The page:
‘The Americans’ Open Thread: Vanilla Cream Donut

This post discusses plot points from the February 27 episode of The Americans.

It’s not new for The Americans to discuss marriage, but this is the episode in which the show’s main theme ran most strongly through all three of the main storylines in play. When Elizabeth visits Udacha, she uses his widower status to make him emotionally vulnerable. “I’m very sorry about your wife. It was 35 years, right?” Elizabeth asks. “And eight months,” the man reminds her. She may be playing him, but when Elizabeth remarks “That’s really something,” you sense that she means it.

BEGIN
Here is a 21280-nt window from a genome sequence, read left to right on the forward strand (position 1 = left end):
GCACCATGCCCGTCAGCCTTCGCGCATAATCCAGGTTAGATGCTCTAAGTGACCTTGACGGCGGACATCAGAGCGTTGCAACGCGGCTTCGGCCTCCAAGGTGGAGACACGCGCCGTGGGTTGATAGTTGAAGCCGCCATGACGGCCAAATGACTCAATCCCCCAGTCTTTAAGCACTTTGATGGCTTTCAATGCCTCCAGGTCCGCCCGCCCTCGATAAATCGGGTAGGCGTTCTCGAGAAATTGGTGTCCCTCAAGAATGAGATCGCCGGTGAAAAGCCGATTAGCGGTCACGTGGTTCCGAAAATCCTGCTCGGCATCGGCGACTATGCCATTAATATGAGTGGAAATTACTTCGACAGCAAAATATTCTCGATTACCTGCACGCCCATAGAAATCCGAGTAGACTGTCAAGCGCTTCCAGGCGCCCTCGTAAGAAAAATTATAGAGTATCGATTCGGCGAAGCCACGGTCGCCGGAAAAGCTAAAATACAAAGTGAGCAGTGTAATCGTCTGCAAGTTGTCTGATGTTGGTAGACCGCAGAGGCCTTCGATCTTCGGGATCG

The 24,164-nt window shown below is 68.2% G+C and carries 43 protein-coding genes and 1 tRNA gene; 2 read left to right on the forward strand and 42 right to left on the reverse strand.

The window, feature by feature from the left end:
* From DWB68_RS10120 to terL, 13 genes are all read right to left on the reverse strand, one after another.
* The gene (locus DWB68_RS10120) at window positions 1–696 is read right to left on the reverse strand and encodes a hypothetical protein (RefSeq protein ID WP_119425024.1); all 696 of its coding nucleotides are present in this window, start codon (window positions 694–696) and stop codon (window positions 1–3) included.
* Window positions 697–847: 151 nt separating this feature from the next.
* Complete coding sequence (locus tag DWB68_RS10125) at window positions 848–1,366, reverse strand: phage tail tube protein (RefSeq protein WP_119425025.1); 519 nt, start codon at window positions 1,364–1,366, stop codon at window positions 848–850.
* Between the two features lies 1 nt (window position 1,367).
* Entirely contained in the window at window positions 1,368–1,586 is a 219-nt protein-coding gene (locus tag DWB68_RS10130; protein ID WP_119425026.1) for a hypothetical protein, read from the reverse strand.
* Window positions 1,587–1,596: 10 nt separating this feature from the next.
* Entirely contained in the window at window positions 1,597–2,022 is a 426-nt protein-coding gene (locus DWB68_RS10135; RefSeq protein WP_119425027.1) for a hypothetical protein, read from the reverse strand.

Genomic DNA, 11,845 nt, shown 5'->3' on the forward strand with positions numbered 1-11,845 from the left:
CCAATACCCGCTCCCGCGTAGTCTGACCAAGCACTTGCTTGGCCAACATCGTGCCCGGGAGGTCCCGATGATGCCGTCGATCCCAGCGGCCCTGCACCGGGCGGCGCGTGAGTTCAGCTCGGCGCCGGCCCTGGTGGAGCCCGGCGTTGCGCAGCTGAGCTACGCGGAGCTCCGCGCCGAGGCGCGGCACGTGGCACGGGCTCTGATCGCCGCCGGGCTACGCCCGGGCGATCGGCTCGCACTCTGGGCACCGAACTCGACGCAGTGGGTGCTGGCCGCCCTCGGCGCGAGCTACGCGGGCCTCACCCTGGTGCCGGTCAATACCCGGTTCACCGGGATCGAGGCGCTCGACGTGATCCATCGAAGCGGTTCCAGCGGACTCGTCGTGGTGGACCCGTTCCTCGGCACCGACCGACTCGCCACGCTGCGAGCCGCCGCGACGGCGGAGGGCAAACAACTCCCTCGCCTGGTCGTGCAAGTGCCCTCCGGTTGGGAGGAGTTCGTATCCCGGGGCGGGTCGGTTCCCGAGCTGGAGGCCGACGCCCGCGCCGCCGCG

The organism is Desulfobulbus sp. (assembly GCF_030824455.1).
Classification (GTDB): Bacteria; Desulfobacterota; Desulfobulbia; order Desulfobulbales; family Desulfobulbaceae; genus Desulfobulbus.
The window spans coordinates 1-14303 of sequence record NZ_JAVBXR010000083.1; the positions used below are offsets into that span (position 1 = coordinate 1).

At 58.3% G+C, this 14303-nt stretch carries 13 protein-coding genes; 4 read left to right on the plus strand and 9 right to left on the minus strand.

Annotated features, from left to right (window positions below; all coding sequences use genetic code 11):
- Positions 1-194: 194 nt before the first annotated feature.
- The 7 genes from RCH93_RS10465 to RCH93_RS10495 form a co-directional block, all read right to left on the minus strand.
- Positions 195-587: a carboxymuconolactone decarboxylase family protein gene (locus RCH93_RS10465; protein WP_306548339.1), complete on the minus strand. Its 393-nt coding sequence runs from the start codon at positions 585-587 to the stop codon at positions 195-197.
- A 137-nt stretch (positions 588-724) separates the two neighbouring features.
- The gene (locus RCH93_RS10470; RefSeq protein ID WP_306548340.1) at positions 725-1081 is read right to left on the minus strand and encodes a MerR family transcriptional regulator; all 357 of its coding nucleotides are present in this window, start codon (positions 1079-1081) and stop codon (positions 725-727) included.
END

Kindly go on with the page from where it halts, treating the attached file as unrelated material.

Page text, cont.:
But what that “something” means, she isn’t exactly sure. After the defense contractor she’s seducing beats her badly with a belt under the cover of adding a little BDSM to their encounter—”It’s supposed to hurt,” he tells her—Phillip, newly enlightened to Elizabeth’s experiences with sexual trauma, refuses to accept that what’s happened to her is simply one of the consequences of her job she has to accept. But just because Phillip found out with Elizabeth in training doesn’t mean she’s ready to accept his protection. When he tells her “I’m going to deal with it,” Elizabeth is dismissive. “You’re going to deal with it? If I wanted to deal with him, you don’t think he’d be dealt with? I wanted the intel and I got it,” she tells him. “I don’t need you to fight my battles for me. It’s over.” But he isn’t willing to accept her independence in this matter. “Somebody beat the shit out of my wife,” he insists. “I’m not your daddy. I’m your husband, Elizabeth. What do you think husbands do?” “I wouldn’t know,” she spits back at him. And she’s still skeptical when, after their caper with the car (the best action sequence the show’s filmed so far), Phillip comes after her instead of leaving her to extract herself. “You didn’t have to pick me up,” she tells him. “I didn’t have to bring you coffee, either,” he explains. “Or a vanilla cream donut.” Left unsaid is that husbands, at least in Phillip’s conception, do the little things as well as the big ones. And when Elizabeth asks Phillip to “Show me another way” to live her life, she’s telling him that she’s willing to listen to what he thinks marriage means, and to accept some of his desire to be good to her.